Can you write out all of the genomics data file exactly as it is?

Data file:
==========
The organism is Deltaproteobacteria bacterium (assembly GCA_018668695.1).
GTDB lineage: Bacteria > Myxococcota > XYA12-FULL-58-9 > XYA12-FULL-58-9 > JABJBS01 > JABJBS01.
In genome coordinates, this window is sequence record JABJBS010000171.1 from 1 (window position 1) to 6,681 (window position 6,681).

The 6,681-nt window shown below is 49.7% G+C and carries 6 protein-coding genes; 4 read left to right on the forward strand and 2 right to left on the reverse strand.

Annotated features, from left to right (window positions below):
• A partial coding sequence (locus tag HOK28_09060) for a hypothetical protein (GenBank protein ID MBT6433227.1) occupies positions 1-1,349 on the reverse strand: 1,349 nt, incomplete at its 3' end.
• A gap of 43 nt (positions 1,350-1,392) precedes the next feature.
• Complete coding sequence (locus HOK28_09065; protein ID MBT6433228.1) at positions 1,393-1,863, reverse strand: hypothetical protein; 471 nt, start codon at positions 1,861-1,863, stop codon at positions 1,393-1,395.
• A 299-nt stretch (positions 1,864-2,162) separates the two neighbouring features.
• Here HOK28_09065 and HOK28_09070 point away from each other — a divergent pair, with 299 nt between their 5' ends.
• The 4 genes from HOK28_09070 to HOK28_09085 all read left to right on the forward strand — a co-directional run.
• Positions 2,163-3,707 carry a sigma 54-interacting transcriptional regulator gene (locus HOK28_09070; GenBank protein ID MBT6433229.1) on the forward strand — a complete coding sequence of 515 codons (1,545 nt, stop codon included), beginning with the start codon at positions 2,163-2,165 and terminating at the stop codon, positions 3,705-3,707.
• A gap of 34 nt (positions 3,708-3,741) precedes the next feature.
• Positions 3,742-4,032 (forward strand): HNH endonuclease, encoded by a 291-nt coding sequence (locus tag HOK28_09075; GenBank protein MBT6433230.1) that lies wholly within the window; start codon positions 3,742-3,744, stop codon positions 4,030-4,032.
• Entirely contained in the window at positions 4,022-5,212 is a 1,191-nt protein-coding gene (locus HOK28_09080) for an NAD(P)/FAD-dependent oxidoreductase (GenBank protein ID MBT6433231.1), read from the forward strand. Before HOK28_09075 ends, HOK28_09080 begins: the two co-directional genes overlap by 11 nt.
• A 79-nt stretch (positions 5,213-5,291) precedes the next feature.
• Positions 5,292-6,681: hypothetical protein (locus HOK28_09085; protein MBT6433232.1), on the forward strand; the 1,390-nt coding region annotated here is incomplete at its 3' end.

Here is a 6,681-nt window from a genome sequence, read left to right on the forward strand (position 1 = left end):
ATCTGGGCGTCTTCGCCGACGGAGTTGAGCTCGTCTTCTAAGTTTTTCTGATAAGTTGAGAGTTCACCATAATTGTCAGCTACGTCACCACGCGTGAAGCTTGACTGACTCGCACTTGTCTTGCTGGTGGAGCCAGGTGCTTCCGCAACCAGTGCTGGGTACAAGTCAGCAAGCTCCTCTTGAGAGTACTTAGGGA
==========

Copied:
The organism is Deltaproteobacteria bacterium (assembly GCA_018668695.1).
GTDB lineage: Bacteria > Myxococcota > XYA12-FULL-58-9 > XYA12-FULL-58-9 > JABJBS01 > JABJBS01.
In genome coordinates, this window is sequence record JABJBS010000171.1 from 1 (window position 1) to 6,681 (window position 6,681).

The 6,681-nt window shown below is 49.7% G+C and carries 6 protein-coding genes; 4 read left to right on the forward strand and 2 right to left on the reverse strand.

Annotated features, from left to right (window positions below):
• A partial coding sequence (locus tag HOK28_09060) for a hypothetical protein (GenBank protein ID MBT6433227.1) occupies positions 1-1,349 on the reverse strand: 1,349 nt, incomplete at its 3' end.
• A gap of 43 nt (positions 1,350-1,392) precedes the next feature.
• Complete coding sequence (locus HOK28_09065; protein ID MBT6433228.1) at positions 1,393-1,863, reverse strand: hypothetical protein; 471 nt, start codon at positions 1,861-1,863, stop codon at positions 1,393-1,395.
• A 299-nt stretch (positions 1,864-2,162) separates the two neighbouring features.
• Here HOK28_09065 and HOK28_09070 point away from each other — a divergent pair, with 299 nt between their 5' ends.
• The 4 genes from HOK28_09070 to HOK28_09085 all read left to right on the forward strand — a co-directional run.
• Positions 2,163-3,707 carry a sigma 54-interacting transcriptional regulator gene (locus HOK28_09070; GenBank protein ID MBT6433229.1) on the forward strand — a complete coding sequence of 515 codons (1,545 nt, stop codon included), beginning with the start codon at positions 2,163-2,165 and terminating at the stop codon, positions 3,705-3,707.
• A gap of 34 nt (positions 3,708-3,741) precedes the next feature.
• Positions 3,742-4,032 (forward strand): HNH endonuclease, encoded by a 291-nt coding sequence (locus tag HOK28_09075; GenBank protein MBT6433230.1) that lies wholly within the window; start codon positions 3,742-3,744, stop codon positions 4,030-4,032.
• Entirely contained in the window at positions 4,022-5,212 is a 1,191-nt protein-coding gene (locus HOK28_09080) for an NAD(P)/FAD-dependent oxidoreductase (GenBank protein ID MBT6433231.1), read from the forward strand. Before HOK28_09075 ends, HOK28_09080 begins: the two co-directional genes overlap by 11 nt.
• A 79-nt stretch (positions 5,213-5,291) precedes the next feature.
• Positions 5,292-6,681: hypothetical protein (locus HOK28_09085; protein MBT6433232.1), on the forward strand; the 1,390-nt coding region annotated here is incomplete at its 3' end.

Here is a 6,681-nt window from a genome sequence, read left to right on the forward strand (position 1 = left end):
ATCTGGGCGTCTTCGCCGACGGAGTTGAGCTCGTCTTCTAAGTTTTTCTGATAAGTTGAGAGTTCACCATAATTGTCAGCTACGTCACCACGCGTGAAGCTTGACTGACTCGCACTTGTCTTGCTGGTGGAGCCAGGTGCTTCCGCAACCAGTGCTGGGTACAAGTCAGCAAGCTCCTCTTGAGAGTACTTAGGGA